Tuesday, November 11, 2008

big strides and a bobcat

Yesterday's ride on Cody was quite good, once I got past the initial struggle with a pair of stirrup leathers that had to be put on his dressage saddle.

The moment I mounted though, things were good. He walked off with a HUGE stride, markedly different than his normal gait. Cody has had some tendencies to not use his hind end well, and we've always done exercises to work on that. Getting the shoes off was the first positive step, and then finding our current trimmer, who doesn't take much sole off those hind feet.

We have encouraged Cody to really stretch out and use his body, and to forget the small, mincing steps he learned in his Western Pleasure training. He's made tremendous progress but has always needed praise to "walk out." He seems to enjoy it but is also anxious that he's doing the wrong thing.

Anyway, yesterday, after not riding him myself for a month or so, I was struck by the movement of my seat when he walked out. It felt much more like riding Keil Bay, who has a huge stride, and it was relaxed and rhythmical from the first step.

I knew from watching my daughter ride that he's been looking quite nice this fall, but yesterday's ride went even further. After a long walk warm-up, we trotted, and the big relaxed stride carried through. He did well at the transitions, and I could feel in every single stride his back moving up and through.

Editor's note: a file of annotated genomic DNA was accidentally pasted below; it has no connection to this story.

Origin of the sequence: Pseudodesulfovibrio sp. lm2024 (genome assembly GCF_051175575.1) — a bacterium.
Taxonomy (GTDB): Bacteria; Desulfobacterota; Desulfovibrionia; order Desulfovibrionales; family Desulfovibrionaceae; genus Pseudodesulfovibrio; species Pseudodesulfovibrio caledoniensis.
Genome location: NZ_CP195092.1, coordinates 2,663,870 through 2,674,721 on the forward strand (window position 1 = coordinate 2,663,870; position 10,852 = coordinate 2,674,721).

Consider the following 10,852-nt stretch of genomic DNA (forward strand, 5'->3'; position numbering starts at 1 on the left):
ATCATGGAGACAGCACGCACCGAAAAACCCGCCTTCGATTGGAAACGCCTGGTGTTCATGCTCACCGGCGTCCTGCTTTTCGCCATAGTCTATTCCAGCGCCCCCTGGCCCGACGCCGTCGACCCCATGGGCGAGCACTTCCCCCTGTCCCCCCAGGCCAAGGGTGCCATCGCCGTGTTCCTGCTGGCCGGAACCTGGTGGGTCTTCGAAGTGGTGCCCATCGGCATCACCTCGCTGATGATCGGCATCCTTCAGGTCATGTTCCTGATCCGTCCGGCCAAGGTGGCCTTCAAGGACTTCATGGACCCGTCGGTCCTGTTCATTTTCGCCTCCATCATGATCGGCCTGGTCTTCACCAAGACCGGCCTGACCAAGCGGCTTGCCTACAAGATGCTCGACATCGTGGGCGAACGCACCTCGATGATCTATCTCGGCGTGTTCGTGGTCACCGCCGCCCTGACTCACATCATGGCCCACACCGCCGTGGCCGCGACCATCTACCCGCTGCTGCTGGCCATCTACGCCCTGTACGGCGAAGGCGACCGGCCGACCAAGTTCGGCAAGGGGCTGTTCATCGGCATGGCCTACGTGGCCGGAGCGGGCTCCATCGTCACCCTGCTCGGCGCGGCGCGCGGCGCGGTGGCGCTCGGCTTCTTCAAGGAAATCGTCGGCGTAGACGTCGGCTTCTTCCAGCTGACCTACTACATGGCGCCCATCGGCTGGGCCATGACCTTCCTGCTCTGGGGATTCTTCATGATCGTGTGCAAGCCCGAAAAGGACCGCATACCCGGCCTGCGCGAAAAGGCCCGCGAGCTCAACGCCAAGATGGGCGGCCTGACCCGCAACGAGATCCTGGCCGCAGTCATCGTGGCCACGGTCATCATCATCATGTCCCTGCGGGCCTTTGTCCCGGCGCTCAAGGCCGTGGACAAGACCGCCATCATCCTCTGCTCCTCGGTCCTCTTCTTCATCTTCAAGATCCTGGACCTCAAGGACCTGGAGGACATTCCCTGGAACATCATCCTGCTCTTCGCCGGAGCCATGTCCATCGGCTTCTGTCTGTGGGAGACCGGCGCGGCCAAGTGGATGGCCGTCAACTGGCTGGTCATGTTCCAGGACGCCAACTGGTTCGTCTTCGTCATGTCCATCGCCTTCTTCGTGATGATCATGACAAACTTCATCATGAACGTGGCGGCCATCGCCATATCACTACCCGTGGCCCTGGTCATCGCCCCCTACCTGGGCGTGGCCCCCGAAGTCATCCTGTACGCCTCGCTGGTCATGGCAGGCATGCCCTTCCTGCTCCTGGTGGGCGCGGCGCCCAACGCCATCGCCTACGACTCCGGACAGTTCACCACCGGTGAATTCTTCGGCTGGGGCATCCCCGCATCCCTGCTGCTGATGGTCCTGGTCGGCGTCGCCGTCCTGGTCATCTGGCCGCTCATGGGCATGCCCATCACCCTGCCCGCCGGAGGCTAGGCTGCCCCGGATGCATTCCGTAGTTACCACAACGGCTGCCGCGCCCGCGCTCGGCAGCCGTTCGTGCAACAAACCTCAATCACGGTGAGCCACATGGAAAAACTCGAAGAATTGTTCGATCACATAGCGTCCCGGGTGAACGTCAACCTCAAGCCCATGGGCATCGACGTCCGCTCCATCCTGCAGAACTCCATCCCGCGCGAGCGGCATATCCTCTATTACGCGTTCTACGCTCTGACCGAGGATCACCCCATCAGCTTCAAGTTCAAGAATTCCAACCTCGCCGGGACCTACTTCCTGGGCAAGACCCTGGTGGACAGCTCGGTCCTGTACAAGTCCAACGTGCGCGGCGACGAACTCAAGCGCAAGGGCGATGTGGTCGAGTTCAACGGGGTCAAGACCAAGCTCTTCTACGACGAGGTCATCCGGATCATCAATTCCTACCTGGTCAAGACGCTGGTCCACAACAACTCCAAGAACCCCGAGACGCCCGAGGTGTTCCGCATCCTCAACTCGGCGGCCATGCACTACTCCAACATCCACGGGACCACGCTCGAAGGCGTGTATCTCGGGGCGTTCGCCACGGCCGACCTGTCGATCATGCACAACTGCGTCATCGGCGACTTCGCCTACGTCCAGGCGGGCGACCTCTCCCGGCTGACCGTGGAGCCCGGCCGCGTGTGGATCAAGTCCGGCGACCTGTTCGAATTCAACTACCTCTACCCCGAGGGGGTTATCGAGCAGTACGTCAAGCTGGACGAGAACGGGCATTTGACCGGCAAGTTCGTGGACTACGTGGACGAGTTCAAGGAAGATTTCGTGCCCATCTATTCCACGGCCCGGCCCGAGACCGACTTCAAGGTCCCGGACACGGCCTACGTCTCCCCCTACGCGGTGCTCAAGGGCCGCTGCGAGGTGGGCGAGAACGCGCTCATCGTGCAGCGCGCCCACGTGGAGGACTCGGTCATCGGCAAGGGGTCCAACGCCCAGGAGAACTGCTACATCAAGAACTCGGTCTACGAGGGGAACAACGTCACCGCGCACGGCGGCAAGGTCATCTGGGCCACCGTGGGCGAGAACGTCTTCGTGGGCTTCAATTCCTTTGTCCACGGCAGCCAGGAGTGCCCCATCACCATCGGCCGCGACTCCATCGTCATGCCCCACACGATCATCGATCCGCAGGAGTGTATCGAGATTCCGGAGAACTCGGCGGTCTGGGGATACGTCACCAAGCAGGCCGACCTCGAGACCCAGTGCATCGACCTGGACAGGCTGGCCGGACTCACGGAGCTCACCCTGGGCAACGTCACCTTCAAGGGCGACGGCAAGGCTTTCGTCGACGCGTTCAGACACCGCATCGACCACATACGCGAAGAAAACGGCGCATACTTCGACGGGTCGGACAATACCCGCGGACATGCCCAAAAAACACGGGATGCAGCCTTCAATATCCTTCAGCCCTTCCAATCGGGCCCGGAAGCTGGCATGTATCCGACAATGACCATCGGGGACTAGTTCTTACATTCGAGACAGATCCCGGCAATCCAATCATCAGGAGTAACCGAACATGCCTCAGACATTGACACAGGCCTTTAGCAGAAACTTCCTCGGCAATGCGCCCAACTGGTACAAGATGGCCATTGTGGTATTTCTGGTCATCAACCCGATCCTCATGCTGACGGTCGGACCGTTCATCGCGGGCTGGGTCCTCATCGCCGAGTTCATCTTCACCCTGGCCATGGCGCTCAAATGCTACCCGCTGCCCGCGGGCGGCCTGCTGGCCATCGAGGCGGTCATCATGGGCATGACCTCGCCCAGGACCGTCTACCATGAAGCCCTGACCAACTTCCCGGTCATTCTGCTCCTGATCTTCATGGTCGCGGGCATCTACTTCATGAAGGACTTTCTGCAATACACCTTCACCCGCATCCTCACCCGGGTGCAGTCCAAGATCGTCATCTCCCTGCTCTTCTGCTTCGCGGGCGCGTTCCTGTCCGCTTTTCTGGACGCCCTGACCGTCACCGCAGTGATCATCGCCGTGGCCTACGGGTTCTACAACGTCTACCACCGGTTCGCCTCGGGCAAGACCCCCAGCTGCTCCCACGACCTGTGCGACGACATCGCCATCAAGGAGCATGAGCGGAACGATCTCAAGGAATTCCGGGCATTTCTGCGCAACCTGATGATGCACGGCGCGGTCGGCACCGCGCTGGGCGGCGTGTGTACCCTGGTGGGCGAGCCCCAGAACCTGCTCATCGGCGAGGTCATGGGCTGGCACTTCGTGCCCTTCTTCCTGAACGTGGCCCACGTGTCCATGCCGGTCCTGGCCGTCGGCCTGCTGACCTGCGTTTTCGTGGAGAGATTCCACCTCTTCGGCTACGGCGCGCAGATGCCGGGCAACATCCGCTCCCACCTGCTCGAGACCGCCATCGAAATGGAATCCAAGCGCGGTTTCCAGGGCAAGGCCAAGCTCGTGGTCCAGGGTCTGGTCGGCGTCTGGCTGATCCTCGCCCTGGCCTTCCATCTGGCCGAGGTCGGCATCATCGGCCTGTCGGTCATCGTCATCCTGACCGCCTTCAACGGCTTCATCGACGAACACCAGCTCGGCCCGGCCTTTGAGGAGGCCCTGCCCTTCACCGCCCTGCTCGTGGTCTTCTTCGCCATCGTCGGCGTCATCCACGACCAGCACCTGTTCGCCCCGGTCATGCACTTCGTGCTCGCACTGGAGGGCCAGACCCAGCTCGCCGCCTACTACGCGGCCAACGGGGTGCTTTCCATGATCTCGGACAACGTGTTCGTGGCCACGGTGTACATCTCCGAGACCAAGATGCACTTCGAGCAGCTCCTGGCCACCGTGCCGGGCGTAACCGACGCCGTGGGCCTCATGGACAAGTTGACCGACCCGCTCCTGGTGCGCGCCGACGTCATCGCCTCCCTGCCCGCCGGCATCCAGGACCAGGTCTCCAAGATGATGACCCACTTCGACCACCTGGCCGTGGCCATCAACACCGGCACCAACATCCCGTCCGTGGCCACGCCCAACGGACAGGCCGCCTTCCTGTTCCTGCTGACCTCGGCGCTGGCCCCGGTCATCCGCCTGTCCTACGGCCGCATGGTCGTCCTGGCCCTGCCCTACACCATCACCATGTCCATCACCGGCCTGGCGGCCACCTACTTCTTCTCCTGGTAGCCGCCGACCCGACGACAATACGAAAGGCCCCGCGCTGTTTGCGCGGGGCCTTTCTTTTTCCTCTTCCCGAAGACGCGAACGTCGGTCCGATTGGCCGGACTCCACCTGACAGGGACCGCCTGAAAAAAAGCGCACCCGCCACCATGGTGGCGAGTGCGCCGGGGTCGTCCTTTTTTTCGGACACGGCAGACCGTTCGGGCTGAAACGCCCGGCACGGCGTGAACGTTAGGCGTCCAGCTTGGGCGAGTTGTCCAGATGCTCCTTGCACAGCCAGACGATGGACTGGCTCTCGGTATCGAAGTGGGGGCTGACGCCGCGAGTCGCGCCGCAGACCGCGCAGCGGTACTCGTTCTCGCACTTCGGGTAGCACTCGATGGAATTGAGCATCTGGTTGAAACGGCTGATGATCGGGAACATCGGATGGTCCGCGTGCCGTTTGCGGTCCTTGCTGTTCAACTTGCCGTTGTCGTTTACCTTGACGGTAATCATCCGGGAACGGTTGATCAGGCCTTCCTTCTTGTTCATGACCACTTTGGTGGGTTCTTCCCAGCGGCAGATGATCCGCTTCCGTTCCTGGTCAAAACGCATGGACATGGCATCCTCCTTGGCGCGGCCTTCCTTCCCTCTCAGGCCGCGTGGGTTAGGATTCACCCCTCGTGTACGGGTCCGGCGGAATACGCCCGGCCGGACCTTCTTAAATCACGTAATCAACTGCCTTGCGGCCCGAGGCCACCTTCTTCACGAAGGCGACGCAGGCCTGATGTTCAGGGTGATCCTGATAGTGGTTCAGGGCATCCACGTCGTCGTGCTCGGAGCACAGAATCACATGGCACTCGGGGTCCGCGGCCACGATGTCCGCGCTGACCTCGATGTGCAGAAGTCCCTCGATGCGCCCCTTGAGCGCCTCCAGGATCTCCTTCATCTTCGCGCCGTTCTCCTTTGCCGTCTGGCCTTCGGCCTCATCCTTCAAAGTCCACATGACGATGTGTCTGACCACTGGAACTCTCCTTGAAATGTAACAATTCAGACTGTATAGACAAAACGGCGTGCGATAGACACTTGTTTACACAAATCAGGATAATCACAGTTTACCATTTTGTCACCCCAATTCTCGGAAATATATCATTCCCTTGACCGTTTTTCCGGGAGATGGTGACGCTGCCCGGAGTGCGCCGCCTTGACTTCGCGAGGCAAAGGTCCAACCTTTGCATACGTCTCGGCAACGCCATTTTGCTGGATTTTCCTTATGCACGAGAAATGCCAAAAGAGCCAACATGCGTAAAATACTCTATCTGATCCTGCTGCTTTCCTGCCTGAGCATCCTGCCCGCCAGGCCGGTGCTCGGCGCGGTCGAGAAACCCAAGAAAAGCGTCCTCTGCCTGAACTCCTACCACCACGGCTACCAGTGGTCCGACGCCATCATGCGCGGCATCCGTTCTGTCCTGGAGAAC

He's on day 5 of his supplement to deal with the kidney stone, and I'm wondering if that is being dissolved and his hind end comfort is rapidly improving. In any case, I'm thrilled with his progress.

Later in the evening, while getting everyone set up for the night, the Corgis started barking like mad and in response there was, right at the woods' edge by the back yard, an odd shrieking bark-like sound that was so loud and intense I marched over to see what it was.

I actually thought at first it was my daughter playing with the Corgis, pretending to bark at them, but then I saw her walk by the glass doors inside the house, and realized then it was an animal.

My husband came out and went looking with a flashlight. Dickens came marching out of the woods, totally calm and not at all scared, and in a few moments there was a bounding crunch of leaves as something ran along the fenceline. Shortly after that a small herd of deer bounded by.

We never laid eyes on the shrieking creature, but I'm almost certain it was a bobcat. I've been finding bobcat scat and I guess last night the bobcat had a confrontation with Dickens.

Bobcats are solitary and symbolize secrets and silence and the power of the life force. They also represent clairaudience and the ability to know what isn't being said.

My first response was: "I want it relocated."

Which today makes me laugh, because wouldn't that be convenient - being able to relocate the "messages" that make us uneasy!

8 comments:

the7msn said...

That Dickens is one tough hombre. So glad he came out on the winning end of this encounter. He was probably thinking Rafer and Redford had his back if he needed it.

billie said...

Linda, there didn't appear to be any physical contact, but for Dickens to stand there while that shrieking noise was being directed at him did take some courage! It was LOUD.

Of course, he is used to pinning his sister Muffine Eloise, who screams like a banshee, so maybe this wasn't that much different to him.

The donkeys actually shoved through a 6-inch crack in the barn doors to come out there during the melee, so they did indeed have his back!

jme said...